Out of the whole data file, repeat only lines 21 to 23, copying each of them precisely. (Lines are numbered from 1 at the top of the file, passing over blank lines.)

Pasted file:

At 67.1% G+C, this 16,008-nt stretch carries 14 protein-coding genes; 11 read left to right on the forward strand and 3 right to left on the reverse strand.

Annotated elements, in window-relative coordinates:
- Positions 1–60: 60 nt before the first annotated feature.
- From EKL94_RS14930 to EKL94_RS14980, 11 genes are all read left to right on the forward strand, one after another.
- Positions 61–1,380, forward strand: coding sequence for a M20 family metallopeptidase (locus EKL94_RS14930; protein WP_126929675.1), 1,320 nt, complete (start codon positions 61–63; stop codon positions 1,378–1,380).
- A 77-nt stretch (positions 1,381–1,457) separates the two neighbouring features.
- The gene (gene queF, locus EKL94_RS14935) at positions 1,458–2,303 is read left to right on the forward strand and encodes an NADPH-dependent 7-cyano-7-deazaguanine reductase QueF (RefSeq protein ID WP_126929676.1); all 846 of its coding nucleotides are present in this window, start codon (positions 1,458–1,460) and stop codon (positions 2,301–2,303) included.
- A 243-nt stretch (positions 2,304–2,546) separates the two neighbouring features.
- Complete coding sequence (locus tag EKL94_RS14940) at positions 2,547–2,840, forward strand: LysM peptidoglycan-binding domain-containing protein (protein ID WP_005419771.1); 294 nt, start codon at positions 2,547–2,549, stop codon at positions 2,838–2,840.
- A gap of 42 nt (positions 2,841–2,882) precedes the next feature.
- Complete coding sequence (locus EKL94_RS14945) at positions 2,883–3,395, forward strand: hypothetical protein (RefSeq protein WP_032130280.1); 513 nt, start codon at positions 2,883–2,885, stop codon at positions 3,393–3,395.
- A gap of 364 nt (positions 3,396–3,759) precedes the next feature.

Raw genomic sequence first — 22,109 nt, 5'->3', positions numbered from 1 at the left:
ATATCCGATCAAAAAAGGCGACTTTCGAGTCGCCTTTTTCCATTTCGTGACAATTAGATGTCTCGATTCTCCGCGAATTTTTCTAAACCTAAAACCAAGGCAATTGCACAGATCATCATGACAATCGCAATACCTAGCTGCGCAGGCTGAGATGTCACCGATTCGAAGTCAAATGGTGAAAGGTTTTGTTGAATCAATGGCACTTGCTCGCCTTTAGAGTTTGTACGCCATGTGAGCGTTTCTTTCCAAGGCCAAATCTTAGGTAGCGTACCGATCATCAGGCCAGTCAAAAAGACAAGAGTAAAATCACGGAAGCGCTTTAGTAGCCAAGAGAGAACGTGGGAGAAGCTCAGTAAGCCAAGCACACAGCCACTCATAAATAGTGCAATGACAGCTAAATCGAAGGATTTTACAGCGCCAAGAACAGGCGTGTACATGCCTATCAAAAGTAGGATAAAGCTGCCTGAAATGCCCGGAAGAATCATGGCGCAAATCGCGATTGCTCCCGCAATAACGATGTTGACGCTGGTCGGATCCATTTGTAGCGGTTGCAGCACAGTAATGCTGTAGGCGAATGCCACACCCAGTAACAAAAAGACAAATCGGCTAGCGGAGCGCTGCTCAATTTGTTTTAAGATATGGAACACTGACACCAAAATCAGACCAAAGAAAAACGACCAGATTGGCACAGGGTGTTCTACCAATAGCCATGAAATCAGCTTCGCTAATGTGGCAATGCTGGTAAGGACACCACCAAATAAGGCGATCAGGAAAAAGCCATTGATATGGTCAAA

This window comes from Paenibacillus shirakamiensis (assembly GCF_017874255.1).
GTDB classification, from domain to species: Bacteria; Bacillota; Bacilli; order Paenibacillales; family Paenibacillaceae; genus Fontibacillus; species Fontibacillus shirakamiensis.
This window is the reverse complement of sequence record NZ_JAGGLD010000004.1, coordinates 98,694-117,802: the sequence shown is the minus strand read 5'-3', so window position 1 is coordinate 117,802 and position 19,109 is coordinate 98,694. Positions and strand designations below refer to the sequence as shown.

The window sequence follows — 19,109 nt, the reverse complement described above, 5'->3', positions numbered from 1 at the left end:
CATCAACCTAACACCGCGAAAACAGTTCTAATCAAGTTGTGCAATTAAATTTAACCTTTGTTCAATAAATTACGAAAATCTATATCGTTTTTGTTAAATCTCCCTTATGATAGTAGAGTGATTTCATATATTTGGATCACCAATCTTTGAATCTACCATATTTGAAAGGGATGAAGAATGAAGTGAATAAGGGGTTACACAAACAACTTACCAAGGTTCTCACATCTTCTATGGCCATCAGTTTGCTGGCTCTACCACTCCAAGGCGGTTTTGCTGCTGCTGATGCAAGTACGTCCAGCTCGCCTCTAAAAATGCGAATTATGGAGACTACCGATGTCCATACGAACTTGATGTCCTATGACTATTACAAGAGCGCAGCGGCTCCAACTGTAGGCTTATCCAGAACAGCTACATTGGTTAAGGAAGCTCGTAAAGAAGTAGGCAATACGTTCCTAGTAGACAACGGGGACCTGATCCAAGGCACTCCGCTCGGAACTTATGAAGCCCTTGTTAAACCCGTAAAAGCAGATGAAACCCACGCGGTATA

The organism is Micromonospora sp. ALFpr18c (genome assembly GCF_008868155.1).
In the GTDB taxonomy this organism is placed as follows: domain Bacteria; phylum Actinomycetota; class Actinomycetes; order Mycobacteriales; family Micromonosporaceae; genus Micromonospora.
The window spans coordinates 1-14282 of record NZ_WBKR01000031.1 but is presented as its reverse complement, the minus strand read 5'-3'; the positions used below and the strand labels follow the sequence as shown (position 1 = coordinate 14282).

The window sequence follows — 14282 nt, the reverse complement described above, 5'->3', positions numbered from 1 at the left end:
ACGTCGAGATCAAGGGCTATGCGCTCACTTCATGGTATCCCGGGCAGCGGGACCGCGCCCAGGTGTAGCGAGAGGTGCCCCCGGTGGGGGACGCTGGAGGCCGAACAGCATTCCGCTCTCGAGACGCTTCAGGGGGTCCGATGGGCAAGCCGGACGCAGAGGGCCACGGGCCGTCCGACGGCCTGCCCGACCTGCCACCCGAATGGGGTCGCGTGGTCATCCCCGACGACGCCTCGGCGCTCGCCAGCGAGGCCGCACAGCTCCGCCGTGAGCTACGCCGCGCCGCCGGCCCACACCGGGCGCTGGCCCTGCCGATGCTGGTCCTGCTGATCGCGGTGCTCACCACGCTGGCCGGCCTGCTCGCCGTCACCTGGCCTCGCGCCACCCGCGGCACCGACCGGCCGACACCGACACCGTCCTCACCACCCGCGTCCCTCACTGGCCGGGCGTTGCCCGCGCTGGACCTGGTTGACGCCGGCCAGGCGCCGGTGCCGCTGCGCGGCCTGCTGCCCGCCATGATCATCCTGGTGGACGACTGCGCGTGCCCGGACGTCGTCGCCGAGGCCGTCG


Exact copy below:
In the GTDB taxonomy this organism is placed as follows: domain Bacteria; phylum Actinomycetota; class Actinomycetes; order Mycobacteriales; family Micromonosporaceae; genus Micromonospora.
The window spans coordinates 1-14282 of record NZ_WBKR01000031.1 but is presented as its reverse complement, the minus strand read 5'-3'; the positions used below and the strand labels follow the sequence as shown (position 1 = coordinate 14282).

The window sequence follows — 14282 nt, the reverse complement described above, 5'->3', positions numbered from 1 at the left end: